Trade Recap Oct. 5, 2015 The Smack Down Trade

Posted by on Oct 6, 2015 in Blog

Trade Recap Oct. 5, 2015 The Smack Down Trade

The Smack Down Trade

There comes a time when the market is just sort of drifting around for an hour or so and looks like it can’t make up its mind.

When you are a day trader that is probably the most frustrating type of market to trade because the market doesn’t want to go higher or lower, it just sits in a range. Grrrrrr.

Here is a trade I call the “Smack Down Trade.” It occurs when the market tries to go higher and when it does a seller comes in and “smacks it down.”

In this example in the US 30yr Bond Futures, ZBZ5. What is going on, the market sold off from 157-30 to 157-17 and rallied back up to 157-24. Then over the next 30 minutes the market drifted between 157-22 and 157-19.

comment chart 1

I like to play a game called “what do we know” when I look at a chart of the market before taking a trade. So what do we know about the market looking at this chart. What is the market telling me?

The market traded down to its low at 157-17 and just off the low there was a stacked selling imbalance zone between 157-18 and 157-20 which should be bearish if the market can stay below it. But what happened? The market rallied through it and was staying in it and above it for the most part. The market rallied up to 157-24, but over the next 30 minutes the market could not get above 157-22 while at the same time it couldn’t break below 157-19.

So where will the market go next? As a day trader your question is now where the market will go tomorrow or next week. You are constantly asking yourself where the market will go in the next 5 to 15 minutes and to answer that you have to listen to what the market is telling you. What is the market is showing you?

During this range there are 2 small prints and a lopsided high. Points A and B are the small prints where there is not much buying interest at 157-22. It traded 3 lots twice and sold off a few ticks. The market start to rally a little bit at traded 157-22 a third time, point C, on heavy volume, volume that hasn’t traded that much in a while – heavier than normal – and the market actually went bid there before someone came in and whacked it.

When you look at the individual bar it tells a lot.

comment chart 2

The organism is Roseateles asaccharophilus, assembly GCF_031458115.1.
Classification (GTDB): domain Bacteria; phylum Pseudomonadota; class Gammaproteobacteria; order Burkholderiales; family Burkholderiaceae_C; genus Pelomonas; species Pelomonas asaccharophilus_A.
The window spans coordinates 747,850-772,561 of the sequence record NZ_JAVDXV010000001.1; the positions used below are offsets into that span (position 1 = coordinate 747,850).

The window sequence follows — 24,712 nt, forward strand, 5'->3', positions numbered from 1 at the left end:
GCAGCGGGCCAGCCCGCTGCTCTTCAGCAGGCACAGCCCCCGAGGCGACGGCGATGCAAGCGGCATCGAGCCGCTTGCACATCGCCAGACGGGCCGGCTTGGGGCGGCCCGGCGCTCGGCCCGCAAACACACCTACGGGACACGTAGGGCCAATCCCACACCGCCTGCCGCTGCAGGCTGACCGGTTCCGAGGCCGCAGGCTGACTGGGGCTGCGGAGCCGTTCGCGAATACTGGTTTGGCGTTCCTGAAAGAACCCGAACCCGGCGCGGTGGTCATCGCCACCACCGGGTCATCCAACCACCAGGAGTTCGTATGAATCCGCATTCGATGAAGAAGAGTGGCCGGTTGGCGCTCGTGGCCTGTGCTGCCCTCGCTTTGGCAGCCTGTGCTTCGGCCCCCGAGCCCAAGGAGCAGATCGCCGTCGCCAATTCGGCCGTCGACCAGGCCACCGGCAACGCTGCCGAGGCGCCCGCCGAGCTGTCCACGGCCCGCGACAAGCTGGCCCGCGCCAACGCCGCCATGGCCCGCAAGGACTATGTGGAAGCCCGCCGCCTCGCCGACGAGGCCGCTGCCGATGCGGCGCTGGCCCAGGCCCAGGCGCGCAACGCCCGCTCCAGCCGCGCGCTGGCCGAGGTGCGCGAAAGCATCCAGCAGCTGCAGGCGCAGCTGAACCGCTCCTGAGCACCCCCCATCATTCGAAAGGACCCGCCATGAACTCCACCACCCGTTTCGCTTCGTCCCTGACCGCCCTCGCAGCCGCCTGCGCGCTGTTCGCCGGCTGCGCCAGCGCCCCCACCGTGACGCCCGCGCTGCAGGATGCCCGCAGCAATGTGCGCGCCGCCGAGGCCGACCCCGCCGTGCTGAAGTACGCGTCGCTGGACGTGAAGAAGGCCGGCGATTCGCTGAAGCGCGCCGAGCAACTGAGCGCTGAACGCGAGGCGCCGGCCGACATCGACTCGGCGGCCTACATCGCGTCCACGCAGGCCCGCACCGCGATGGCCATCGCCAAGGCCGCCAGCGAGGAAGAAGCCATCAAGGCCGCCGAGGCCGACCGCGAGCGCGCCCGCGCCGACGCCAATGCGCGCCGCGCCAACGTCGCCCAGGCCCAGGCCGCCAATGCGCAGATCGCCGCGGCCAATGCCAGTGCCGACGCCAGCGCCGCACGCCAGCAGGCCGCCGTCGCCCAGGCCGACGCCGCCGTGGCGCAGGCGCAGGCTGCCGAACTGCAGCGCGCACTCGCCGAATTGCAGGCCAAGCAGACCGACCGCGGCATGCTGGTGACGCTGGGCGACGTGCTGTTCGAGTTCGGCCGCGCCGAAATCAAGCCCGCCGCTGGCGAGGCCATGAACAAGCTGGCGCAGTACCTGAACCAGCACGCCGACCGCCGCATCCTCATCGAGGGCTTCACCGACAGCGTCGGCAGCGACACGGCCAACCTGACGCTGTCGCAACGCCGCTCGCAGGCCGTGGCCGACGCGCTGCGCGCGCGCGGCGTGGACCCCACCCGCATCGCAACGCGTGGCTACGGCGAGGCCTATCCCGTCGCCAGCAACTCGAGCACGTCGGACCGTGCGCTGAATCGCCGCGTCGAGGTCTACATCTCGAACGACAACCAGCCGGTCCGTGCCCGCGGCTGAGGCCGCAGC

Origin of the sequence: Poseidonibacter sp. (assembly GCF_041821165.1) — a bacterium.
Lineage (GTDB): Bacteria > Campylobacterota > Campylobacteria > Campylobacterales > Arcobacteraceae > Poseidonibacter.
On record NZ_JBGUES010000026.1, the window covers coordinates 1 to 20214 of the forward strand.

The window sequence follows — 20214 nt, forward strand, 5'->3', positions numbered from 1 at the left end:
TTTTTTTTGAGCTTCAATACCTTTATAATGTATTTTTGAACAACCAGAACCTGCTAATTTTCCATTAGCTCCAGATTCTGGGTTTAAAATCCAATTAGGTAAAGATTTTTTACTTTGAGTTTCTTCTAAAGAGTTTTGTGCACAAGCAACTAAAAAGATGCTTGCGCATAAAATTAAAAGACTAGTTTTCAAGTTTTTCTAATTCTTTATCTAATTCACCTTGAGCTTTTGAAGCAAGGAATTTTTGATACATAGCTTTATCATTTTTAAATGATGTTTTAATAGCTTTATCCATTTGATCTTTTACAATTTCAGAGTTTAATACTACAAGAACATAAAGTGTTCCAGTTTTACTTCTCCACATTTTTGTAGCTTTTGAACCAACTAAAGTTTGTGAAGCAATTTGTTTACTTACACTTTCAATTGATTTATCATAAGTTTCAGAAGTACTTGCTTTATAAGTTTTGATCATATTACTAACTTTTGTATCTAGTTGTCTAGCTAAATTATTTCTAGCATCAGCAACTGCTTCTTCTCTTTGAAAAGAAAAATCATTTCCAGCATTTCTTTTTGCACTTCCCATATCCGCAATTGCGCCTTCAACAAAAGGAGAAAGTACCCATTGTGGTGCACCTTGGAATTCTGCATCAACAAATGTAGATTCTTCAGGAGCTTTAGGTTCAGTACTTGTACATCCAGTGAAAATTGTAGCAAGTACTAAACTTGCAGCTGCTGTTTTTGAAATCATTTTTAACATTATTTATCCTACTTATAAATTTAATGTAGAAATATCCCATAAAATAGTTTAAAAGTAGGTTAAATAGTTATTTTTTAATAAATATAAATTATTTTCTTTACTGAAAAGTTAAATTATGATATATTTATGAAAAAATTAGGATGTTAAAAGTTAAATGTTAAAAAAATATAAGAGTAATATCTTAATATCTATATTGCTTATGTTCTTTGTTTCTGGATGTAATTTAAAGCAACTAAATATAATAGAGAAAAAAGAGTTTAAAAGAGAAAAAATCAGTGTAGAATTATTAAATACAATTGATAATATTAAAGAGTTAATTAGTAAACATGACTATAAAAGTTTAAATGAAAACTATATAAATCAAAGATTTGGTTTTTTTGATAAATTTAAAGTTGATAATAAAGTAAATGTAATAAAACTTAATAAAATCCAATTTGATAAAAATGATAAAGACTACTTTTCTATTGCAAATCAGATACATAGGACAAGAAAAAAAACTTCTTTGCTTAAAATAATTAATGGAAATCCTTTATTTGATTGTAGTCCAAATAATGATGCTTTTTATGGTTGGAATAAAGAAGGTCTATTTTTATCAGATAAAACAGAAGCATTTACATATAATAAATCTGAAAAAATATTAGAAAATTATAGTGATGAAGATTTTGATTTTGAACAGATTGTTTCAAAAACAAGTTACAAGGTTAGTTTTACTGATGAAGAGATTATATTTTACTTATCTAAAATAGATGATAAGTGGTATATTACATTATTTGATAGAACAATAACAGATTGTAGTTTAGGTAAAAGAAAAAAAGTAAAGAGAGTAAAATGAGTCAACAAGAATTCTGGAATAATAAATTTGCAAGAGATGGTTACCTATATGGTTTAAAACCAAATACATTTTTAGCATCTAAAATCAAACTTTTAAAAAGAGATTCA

It is an interesting bar to say the least. The most volume in the bar occurred at the high 157-22 and it occurred on the offer. Once 157-22 started trading for size people started jumping in thinking the market was going to rally and it even went bid at 157-22. Then the market just dropped, but how it dropped is also important. Traders just cleared out the bids, you can tell that by the lack of buying on the offer.

You have plenty of opportunity to get short between 157-21 and 157-19 during the next 5 minutes.

comment chart 2a

What happened next? The market sold off from 157-19 to 157-13 rallied back up to 157-20 before falling over again to 157-06 / 157-07.

comment chart 3

Conservatively you would have pulled out 5 – 6 ticks. If you are a bit more aggressive you would have shot for 10-15 ticks.

You stop would be at 157-22 / 157-23 depending on you. So depending on where you get in at 157-19 or 157-20, you are looking at 2 or 3 ticks of risk with a conservative profit potential of 5 – 6 ticks or aggressive profit potential of 10-15 ticks. That’s a pretty good reward to risk ratio that anyone will be satisfied with.

I have been trading futures for 20 years, most of the time on an institutional level. That is the reason I know these setups work. When I was trading at JP Morgan I often had to get in and get out of positions in the mid to upper hundreds of lots and more often than not well over a thousand lots at a time. If I could buy 750 lots of ES in 2 or 3 ticks that was considered a good fill.

Some markets like ZN, the US 10yr bond, was easy because the size was there. You can buy 1500 without moving the market. However market depth and liquidity like that does not exist in most markets.

I created the Orderflows trader to show on the chart where institutional traders are getting into and out of the market. By learning how to think like an institutional trader then you can level the trading field.

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Happy Trading.